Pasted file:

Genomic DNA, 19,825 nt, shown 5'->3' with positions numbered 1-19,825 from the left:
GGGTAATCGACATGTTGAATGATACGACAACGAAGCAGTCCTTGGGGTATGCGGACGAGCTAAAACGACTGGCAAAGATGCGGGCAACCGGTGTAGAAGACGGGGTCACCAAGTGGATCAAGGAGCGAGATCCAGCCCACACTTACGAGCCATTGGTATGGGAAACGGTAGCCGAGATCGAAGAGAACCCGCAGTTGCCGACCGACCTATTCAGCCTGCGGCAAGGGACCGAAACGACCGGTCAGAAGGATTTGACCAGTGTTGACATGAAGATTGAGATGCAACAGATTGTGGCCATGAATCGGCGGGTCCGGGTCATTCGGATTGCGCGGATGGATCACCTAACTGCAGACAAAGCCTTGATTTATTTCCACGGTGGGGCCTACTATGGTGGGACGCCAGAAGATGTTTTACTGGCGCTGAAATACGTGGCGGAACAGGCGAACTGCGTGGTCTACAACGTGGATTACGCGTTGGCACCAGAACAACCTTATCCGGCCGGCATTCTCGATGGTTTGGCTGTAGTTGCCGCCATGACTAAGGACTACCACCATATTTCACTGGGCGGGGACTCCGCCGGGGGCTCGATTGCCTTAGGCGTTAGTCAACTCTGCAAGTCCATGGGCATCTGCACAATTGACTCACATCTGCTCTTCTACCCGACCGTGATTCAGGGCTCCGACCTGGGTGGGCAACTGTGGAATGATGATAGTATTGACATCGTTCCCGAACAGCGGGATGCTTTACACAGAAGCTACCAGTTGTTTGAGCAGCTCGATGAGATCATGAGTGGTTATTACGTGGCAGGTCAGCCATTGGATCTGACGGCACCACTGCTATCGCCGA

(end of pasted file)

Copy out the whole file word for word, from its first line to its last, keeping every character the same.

Genomic DNA, 19,825 nt, shown 5'->3' with positions numbered 1-19,825 from the left:
GGGTAATCGACATGTTGAATGATACGACAACGAAGCAGTCCTTGGGGTATGCGGACGAGCTAAAACGACTGGCAAAGATGCGGGCAACCGGTGTAGAAGACGGGGTCACCAAGTGGATCAAGGAGCGAGATCCAGCCCACACTTACGAGCCATTGGTATGGGAAACGGTAGCCGAGATCGAAGAGAACCCGCAGTTGCCGACCGACCTATTCAGCCTGCGGCAAGGGACCGAAACGACCGGTCAGAAGGATTTGACCAGTGTTGACATGAAGATTGAGATGCAACAGATTGTGGCCATGAATCGGCGGGTCCGGGTCATTCGGATTGCGCGGATGGATCACCTAACTGCAGACAAAGCCTTGATTTATTTCCACGGTGGGGCCTACTATGGTGGGACGCCAGAAGATGTTTTACTGGCGCTGAAATACGTGGCGGAACAGGCGAACTGCGTGGTCTACAACGTGGATTACGCGTTGGCACCAGAACAACCTTATCCGGCCGGCATTCTCGATGGTTTGGCTGTAGTTGCCGCCATGACTAAGGACTACCACCATATTTCACTGGGCGGGGACTCCGCCGGGGGCTCGATTGCCTTAGGCGTTAGTCAACTCTGCAAGTCCATGGGCATCTGCACAATTGACTCACATCTGCTCTTCTACCCGACCGTGATTCAGGGCTCCGACCTGGGTGGGCAACTGTGGAATGATGATAGTATTGACATCGTTCCCGAACAGCGGGATGCTTTACACAGAAGCTACCAGTTGTTTGAGCAGCTCGATGAGATCATGAGTGGTTATTACGTGGCAGGTCAGCCATTGGATCTGACGGCACCACTGCTATCGCCGA